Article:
When it comes to bargain buys, your best bet is to head for one of Roquetas de Mar’s markets. On the first 3 Thursdays of the month, an open-air market springs up on Avenida de la Union Europea. It’s open from 9am ‘til about 2pm and sells everything from fruit and veg to shoes and handbags. And on the first Sunday of the month, there’s a market in front of the Plaza de Toros where you can pick up antique crafts and second-hand goodies.
If it’s clothes you’re after, make tracks to Roquetas de Mar’s shopping centres. First up is the Gran Plaza. This glitzy mall has more than enough UK and Spanish fashion chains to have your suitcase bulging on your return trip. There’s also the Centro Comercial Mediterraneo, which has around 125 stores to flex your credit card in.
For some serious retail therapy, it has to be Almeria’s Paseo de Almeria. This elegant tree-lined boulevard is packed with chic boutiques selling the latest fashions. For handmade Andalucian crafts, villages like Nijar, Sorbas and Vicar are goldmines. Their workshops and markets are crammed with painted ceramics and woven Jarapas blankets. Vicar is the closest to Roquetas de Mar – it’s about 20 minutes’ drive. Nijar is about 45, and Sorbas takes just over an hour to reach.
If you’re after a quiet evening, Roquetas de Mar’s marina is a good bet – there are loads of seafood and tapas restaurants. Avenida del Mediterraneo is also great for a meal out, and the Auditorio Theatre hosts music and ballet performances if you’re after a bit of culture. In Almeria, head to the Plaza Vieja in the old quarter. Start off with a drink at a pavement café before heading to one of the hole-in-the-wall tapas bars.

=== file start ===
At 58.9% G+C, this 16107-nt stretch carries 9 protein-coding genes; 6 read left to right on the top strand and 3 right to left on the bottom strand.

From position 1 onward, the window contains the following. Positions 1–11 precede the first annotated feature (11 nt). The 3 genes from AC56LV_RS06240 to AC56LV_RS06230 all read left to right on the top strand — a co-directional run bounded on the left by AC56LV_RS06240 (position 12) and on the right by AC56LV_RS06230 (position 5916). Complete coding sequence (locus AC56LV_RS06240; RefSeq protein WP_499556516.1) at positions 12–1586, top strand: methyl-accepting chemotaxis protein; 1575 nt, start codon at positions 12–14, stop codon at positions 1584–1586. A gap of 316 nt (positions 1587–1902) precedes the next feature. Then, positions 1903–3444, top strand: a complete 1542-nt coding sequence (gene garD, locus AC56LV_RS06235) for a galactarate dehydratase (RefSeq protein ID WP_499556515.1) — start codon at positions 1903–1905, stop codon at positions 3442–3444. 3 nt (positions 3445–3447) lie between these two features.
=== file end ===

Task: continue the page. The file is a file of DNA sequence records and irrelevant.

While the Costa de Almeria isn’t as party-powered as its Costa del Sol and Costa Blanca neighbours, it does have a few upbeat hangouts. In Roquetas de Mar you’ll find a clutch of music bars, karaoke dens and British-run pubs along the seafront, offering everything from quiz nights to sing-a-longs. Things get a bit livelier in Almeria, where you’ll find a few clubs in the city centre, near Paseo de Almeria.
Thanks to the Costa de Almeria’s coastal location, seafood is a big hit in these parts. You’ll find things like squid, octopus, prawns and red mullet on the menu, as well as fish chowders, stews and soups served with steaming rice. Pescado Frito – crispy fried fish – is also a favourite.
Game dishes are a popular pick in the Costa de Almeria, and one of the best is rabbit stew. It’s hearty stuff and goes down a treat with a glass or two of the local vino. You’ll sometimes find it dished up with snails and gurullos, a side dish that’s a bit like pasta.
Just like we Brits dunk chocolate digestives in our tea, in Almeria the locals like to dip these tasty desserts in their drinks. They’re made from deep-fried choux pastry – sometimes dusted with sugar – and are best enjoyed dunked in coffee or thick hot chocolate.
Spain knocks out some fantastic wines, and the Costa de Almeria is no different. Fortified wines are the big hitters here, and you can also pick up some great fino sherry. Stop by one of the region’s vineyards or bodegas for a tour and a tasting session.
This chilled soup is a Spanish staple. It’s a pretty simple recipe – tomatoes, cucumber, peppers, onion, garlic and sometimes bread are all whizzed together and mixed with a few glugs of olive oil. In these parts it’s usually made with raf tomatoes – a unique, super-sweet variety grown locally.